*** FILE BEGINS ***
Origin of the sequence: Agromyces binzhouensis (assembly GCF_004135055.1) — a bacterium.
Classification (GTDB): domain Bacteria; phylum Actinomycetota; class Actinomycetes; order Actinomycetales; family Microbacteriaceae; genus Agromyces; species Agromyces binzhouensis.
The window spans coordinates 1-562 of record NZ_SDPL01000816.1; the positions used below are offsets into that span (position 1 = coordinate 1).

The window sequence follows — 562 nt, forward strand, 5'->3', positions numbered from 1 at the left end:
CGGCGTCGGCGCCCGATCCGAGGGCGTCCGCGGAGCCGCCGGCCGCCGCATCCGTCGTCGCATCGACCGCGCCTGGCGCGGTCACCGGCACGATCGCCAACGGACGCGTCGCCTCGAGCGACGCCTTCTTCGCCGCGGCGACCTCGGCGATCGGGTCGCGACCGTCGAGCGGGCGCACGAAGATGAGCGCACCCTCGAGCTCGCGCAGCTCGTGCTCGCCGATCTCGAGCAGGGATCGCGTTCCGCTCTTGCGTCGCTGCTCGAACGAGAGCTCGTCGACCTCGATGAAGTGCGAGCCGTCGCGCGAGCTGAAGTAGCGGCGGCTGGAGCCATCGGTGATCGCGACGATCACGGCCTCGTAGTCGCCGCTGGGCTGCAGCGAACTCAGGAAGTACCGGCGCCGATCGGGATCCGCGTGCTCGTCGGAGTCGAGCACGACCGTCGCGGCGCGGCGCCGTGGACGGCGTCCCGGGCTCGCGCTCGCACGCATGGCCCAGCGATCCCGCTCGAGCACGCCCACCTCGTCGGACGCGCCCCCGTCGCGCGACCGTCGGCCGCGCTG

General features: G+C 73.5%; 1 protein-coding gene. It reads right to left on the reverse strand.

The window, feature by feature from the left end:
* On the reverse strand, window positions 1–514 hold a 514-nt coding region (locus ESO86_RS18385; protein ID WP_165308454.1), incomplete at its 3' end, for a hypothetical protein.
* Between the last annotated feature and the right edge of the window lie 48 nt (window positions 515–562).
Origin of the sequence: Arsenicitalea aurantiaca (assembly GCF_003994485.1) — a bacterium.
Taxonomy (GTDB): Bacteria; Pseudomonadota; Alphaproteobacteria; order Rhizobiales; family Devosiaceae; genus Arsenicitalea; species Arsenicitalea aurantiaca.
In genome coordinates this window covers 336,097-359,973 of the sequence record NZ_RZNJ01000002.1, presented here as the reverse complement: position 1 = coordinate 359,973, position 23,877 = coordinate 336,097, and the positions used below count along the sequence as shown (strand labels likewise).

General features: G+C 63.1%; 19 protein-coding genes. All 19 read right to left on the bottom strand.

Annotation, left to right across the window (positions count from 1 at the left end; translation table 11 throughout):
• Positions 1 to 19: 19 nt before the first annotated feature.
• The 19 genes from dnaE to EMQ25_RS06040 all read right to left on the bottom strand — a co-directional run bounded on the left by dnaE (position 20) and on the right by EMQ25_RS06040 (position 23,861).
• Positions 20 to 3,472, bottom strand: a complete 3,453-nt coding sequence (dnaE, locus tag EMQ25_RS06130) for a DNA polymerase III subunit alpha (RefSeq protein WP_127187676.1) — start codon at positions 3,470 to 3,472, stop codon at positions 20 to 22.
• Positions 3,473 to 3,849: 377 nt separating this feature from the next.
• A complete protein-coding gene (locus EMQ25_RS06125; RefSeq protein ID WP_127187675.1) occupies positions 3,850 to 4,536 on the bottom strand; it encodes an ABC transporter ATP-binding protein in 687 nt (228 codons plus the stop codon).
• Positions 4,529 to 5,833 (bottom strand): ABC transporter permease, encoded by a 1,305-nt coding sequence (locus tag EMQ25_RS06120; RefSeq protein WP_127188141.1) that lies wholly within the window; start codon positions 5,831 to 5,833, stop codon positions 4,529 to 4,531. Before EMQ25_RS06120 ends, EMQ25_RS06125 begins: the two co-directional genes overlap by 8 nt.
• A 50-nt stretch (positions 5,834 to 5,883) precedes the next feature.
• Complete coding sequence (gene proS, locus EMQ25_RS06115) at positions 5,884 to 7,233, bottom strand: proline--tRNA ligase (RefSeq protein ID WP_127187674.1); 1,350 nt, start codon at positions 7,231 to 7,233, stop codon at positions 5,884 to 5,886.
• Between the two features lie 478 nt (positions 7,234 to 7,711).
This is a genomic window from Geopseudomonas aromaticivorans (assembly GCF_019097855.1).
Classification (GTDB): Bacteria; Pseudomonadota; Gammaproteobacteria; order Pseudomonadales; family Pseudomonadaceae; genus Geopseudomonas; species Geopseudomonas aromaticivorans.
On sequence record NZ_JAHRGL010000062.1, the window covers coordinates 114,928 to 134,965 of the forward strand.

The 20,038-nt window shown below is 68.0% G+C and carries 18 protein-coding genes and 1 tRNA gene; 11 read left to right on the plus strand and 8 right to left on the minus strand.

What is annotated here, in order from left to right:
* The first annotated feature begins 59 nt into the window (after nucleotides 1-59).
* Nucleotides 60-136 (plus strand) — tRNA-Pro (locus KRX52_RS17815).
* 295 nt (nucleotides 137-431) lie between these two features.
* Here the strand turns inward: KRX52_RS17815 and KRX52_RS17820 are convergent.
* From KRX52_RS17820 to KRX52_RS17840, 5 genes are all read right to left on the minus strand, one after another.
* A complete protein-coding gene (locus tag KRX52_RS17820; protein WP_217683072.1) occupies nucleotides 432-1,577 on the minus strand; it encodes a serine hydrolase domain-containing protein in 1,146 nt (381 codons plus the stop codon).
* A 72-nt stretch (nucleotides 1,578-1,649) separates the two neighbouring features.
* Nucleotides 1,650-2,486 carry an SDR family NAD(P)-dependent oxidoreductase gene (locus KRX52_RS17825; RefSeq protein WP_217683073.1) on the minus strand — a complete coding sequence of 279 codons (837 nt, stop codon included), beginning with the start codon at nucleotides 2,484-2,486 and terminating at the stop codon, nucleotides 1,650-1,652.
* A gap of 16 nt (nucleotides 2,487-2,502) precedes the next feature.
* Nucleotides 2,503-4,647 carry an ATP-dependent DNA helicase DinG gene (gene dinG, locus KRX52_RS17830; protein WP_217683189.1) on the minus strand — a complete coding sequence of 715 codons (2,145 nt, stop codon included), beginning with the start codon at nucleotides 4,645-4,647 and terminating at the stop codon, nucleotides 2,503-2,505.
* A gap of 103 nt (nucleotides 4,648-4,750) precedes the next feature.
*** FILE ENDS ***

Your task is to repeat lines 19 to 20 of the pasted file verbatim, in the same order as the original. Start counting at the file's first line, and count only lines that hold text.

• A complete protein-coding gene (locus EMQ25_RS06125; RefSeq protein ID WP_127187675.1) occupies positions 3,850 to 4,536 on the bottom strand; it encodes an ABC transporter ATP-binding protein in 687 nt (228 codons plus the stop codon).
• Positions 4,529 to 5,833 (bottom strand): ABC transporter permease, encoded by a 1,305-nt coding sequence (locus tag EMQ25_RS06120; RefSeq protein WP_127188141.1) that lies wholly within the window; start codon positions 5,831 to 5,833, stop codon positions 4,529 to 4,531. Before EMQ25_RS06120 ends, EMQ25_RS06125 begins: the two co-directional genes overlap by 8 nt.